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  1. #1
    worldtraveller worldtraveller's Avatar
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    winter time activities

    What are good activities to do in winter time for us who really can not ride in winter, as we get really cold like -20c and lots of snow and ice

    Would doing leg workouts like Lunges and squats, leg press at gym be good way for the legs to keep in shape?

    as well lots of X country ski and running? are those ok to do in off season?

  2. #2
    Long Distance Cyclist Machka's Avatar
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    I have cycled in temperatures down to -40C ... just commutes at those temperatures, but this is the story of my coldest century: http://www.machka.net/brevet/Coldest_Century.htm

    So don't tell me you can not ride in winter!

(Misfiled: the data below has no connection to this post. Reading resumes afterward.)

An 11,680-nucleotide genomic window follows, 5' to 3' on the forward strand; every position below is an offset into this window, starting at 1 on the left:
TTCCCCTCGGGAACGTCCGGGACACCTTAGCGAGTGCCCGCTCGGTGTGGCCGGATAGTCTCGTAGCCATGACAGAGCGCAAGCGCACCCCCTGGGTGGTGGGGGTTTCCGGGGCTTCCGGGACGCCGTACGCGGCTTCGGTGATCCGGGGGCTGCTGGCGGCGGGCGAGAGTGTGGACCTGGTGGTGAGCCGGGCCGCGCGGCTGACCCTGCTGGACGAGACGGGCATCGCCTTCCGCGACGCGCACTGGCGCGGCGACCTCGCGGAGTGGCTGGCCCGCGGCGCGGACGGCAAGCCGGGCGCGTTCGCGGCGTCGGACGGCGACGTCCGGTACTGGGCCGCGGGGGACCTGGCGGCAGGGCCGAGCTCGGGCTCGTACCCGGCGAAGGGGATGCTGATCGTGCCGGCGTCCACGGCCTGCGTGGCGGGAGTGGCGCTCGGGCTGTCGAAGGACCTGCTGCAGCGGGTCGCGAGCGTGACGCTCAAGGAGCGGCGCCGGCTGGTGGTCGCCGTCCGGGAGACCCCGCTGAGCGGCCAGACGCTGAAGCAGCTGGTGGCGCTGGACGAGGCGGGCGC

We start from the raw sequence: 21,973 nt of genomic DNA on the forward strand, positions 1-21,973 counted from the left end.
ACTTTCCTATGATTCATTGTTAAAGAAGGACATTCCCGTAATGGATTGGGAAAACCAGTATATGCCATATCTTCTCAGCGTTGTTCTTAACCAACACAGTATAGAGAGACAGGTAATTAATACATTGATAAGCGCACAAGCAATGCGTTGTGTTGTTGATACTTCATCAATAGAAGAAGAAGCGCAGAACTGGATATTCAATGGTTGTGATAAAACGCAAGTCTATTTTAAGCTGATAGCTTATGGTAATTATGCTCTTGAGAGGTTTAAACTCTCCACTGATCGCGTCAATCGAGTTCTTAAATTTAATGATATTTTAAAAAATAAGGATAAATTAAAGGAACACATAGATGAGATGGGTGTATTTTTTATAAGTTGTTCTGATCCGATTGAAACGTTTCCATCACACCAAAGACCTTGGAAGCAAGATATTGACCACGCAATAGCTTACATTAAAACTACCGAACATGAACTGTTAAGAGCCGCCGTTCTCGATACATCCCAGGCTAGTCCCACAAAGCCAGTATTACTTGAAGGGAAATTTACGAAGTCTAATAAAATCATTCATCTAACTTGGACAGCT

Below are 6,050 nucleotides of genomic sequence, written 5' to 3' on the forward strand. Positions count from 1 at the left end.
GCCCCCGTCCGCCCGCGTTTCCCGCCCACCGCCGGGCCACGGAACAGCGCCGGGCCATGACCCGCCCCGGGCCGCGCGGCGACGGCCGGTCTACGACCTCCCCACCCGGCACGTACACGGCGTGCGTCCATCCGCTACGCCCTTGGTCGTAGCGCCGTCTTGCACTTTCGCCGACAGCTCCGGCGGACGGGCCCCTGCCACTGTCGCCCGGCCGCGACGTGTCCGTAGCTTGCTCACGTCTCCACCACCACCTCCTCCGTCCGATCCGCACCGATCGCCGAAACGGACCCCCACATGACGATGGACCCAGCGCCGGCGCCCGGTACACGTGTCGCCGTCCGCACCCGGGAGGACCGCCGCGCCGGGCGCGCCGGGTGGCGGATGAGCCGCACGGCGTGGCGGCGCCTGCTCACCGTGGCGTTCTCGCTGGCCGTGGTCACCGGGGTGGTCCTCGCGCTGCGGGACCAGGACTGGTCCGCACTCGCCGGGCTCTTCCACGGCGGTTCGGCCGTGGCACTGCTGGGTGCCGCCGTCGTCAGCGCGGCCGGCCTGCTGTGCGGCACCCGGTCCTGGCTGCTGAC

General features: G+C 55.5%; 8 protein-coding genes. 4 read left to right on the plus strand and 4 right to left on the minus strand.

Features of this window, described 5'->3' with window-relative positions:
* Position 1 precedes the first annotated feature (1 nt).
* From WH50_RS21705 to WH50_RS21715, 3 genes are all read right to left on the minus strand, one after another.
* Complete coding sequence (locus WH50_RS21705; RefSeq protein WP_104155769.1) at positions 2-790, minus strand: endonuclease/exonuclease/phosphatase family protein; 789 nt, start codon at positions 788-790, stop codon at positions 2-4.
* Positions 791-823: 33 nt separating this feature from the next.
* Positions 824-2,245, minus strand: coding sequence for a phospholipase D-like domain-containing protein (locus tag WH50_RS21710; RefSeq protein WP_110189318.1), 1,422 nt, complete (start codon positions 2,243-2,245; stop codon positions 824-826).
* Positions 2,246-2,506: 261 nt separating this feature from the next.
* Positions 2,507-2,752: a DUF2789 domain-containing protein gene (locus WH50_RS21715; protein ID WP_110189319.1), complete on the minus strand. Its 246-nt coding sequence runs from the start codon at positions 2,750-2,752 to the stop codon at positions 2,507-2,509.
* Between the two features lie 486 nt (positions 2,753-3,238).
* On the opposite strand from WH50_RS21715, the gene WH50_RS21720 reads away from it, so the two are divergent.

As well as cycling relatively regularly through both Canadian and Australia winters, I also ride my trainer, join spinning classes, cross country ski, snowshoe, lift weights, take yoga classes, and do lots and lots of walking.

  3. #3
    worldtraveller worldtraveller's Avatar
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    I am in Thunder Bay, so ya we get cold winters. Yes i have in the past ridden my bike in the cold. Just never liked how my cables and brakes froze up. And wiping out all over the roads and frozen rivers i used to ride on.
    was a challenge for sure

    but congrats on doing that Century rides in winter, that is great

  4. #4
    Formerly Known as Newbie Juha's Avatar
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    Bike riding. Studded tyres, layered clothing, lights and reflectors - go for it.

    Of course winter is good for doing stuff you actually can't do in the summer, so XC skiing ranks high on my list. I've yet to try long distance skating, we only have a few days for that before there's too much snow on the ice.

    --J
    To err is human. To moo is bovine.

    Who is this General Failure anyway, and why is he reading my drive?


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  5. #5
    Senior Member biknbrian's Avatar